So perhaps the OP can make it work for a flight from Toronto to London. In general, and in the not too distant future - it won't wash.

Big Pistons Forever wrote:
I am continually amazed that the implied subtext of so many of these arguments is that the GPS is just looking for an excuse to fail but the might ADF is the infallible tool that will always save you.
Relax. Nobody here believes or implies that. It's just a discussion about what equipment satisfies the fairly arbitrary rules. Heck - if you don't like those rules, get them changed.


Up until very recently, we only had a VOR, a TACAN and an ILS installed in the Hornet. We finally integrated a RNAV-certified GPS (we had the GPS before, it just wasn't certified for IFR) in the F-18. In the other aircraft I fly, it is only TACAN, VOR and ILS. I somehow managed to survive all those years flying across the world (literally) without issues, even with very little redundancy (what TC considers minimum equipment), and planning is not out-of-ordinary involved.

There is also an airport (CYTB) close to YXU with a VOR approach. They still exist. I would argue that if you lose your GPS, you can navigate to the alternate and get vectors for the ILS approach. This, in my mind, would satisfy the requirements of 605.18, since it is aimed at mitigating single failures. GPS and radio failure is a dual failure. In that case, I would squawk 7600, fly to a VOR, give myself vectors and shoot the ILS.


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PostPosted: Tue Aug 29, 2017 8:09 pm 
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CYTB is VOR/DME, so it doesn't count, as he has no DME. Wiarton is the only VOR-only approach I can find.

You could probably argue that in airspace with radar coverage vectors to an ILS would count. The briefing from TC doesn't mention it though.


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Last edited by photofly on Tue Aug 29, 2017 8:15 pm, edited 1 time in total.

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PostPosted: Tue Aug 29, 2017 8:11 pm 
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The rest of my comments stands.

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PostPosted: Tue Aug 29, 2017 8:16 pm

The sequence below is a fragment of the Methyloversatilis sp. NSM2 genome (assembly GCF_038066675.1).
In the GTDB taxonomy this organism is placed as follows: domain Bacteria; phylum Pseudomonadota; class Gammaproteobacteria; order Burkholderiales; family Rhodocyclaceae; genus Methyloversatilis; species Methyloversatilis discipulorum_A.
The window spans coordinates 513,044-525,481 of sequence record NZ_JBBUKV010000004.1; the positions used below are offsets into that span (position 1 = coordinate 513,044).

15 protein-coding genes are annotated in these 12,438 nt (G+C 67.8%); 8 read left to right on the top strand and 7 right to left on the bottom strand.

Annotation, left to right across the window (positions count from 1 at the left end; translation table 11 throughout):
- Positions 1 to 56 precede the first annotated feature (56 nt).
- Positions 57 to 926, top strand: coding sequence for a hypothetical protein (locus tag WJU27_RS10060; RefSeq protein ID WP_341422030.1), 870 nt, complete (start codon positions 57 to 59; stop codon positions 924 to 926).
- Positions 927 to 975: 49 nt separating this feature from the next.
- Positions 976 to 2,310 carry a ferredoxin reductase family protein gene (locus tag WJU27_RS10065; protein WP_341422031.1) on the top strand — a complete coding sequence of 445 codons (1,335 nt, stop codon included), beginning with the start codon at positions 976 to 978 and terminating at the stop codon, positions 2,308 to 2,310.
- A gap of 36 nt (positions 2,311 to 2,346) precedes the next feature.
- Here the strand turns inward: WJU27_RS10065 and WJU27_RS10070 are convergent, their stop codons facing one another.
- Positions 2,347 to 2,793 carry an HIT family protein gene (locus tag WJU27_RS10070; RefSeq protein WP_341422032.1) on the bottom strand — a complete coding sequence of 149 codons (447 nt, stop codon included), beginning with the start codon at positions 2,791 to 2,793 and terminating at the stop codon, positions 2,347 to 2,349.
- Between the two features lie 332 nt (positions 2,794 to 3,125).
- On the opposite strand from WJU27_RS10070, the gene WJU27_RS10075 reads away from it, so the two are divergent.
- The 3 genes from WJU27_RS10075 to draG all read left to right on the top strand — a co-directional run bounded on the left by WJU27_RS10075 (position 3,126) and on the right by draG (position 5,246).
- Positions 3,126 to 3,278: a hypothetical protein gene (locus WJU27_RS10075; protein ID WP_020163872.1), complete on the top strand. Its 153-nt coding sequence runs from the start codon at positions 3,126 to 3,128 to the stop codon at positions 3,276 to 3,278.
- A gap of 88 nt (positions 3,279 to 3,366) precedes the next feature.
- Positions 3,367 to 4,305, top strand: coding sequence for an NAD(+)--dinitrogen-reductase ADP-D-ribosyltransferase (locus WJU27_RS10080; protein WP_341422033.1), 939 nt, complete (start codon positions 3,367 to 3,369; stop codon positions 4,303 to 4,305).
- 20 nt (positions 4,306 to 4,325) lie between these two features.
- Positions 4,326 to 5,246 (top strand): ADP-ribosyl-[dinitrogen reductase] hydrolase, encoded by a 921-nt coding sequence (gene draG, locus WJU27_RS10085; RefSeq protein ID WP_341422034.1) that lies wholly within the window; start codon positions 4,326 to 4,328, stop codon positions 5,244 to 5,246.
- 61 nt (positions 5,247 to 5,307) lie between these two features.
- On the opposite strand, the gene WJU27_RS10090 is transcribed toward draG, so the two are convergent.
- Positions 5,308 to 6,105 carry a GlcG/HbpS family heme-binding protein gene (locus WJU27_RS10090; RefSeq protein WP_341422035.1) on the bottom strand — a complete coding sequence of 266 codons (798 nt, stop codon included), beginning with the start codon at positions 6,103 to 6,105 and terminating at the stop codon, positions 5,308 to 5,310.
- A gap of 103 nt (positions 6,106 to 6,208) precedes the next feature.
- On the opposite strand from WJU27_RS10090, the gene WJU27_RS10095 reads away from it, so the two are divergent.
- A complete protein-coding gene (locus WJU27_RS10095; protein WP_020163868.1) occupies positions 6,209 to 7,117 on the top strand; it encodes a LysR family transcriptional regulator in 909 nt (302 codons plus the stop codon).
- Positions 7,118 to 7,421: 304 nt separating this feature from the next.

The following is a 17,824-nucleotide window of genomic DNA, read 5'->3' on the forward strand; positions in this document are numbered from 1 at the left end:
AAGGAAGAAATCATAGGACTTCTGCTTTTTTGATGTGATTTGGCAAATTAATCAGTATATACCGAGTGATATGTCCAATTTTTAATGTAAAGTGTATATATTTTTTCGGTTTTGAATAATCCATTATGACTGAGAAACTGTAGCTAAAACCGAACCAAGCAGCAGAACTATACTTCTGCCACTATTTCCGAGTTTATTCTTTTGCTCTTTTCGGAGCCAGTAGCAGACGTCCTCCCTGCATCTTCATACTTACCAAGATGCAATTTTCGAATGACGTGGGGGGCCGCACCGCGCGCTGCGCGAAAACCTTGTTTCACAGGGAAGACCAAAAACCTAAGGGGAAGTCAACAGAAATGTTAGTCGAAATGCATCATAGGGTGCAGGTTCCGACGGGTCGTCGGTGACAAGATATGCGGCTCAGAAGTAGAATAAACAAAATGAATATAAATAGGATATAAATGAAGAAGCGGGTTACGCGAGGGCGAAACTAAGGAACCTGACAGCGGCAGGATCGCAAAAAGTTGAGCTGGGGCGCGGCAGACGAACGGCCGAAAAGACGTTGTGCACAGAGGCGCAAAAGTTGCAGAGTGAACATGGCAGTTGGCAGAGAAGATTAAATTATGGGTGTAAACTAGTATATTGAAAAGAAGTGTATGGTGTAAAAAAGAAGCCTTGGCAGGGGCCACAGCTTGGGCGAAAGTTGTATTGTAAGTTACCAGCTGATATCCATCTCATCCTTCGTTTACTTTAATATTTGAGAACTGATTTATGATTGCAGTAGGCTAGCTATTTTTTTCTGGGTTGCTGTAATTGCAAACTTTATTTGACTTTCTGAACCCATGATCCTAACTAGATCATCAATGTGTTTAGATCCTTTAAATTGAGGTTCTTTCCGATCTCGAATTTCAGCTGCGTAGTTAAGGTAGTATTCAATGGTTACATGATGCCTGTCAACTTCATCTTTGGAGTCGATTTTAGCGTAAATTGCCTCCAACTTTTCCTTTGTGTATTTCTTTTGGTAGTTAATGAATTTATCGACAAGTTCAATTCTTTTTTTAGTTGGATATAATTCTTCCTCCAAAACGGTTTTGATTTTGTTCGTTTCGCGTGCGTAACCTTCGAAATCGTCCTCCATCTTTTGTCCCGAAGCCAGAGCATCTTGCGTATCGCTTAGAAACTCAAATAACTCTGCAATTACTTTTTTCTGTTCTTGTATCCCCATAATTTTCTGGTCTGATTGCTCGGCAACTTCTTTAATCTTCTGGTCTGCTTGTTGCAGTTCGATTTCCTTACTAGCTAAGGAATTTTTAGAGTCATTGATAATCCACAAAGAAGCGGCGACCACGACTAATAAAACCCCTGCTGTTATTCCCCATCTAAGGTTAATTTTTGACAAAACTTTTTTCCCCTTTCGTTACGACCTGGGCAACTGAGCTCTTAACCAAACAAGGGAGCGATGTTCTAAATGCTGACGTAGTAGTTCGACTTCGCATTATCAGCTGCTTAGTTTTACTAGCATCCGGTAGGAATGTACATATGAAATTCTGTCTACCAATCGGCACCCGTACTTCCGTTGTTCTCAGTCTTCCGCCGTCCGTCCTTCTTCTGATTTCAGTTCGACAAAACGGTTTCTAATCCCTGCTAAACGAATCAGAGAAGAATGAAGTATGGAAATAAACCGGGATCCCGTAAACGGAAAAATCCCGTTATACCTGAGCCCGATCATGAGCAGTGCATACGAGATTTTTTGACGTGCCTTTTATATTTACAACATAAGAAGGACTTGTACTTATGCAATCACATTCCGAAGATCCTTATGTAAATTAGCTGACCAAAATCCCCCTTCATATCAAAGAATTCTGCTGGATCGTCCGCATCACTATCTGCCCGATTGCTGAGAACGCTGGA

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OK :)

I'm happy you survived, not least because this place would be less interesting without your point of view.


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PostPosted: Tue Aug 29, 2017 8:19 pm 
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photofly wrote:
OK :)

I'm happy you survived, not least because this place would be less interesting without your point of view.


I am not so full of myself to make sure people acknowledge my tails :)

I was referring to my interpretation of the legality with reference to 605.18, in this scenario, to, in the event of a GPS failure, plan to fly to YYZ VOR and get vectors for the ILS approach.


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PostPosted: Tue Aug 29, 2017 8:41 pm 
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They can also provide a Surveillance Radar Approach, which I think is kind of a PAR without the specialized equipment or controller training, if you don't have an ILS. But that might be a bit extreme.

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PostPosted: Tue Aug 29, 2017 8:47 pm 
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photofly wrote:
They can also provide a Surveillance Radar Approach, which I think is kind of a PAR without the specialized equipment or controller training, if you don't have an ILS. But that might be a bit extreme.


It is certainly the case in the US and they are published, but I don't think they exist anymore in Canada. They are non-precision approach. The controller gives you headings and step down altitudes.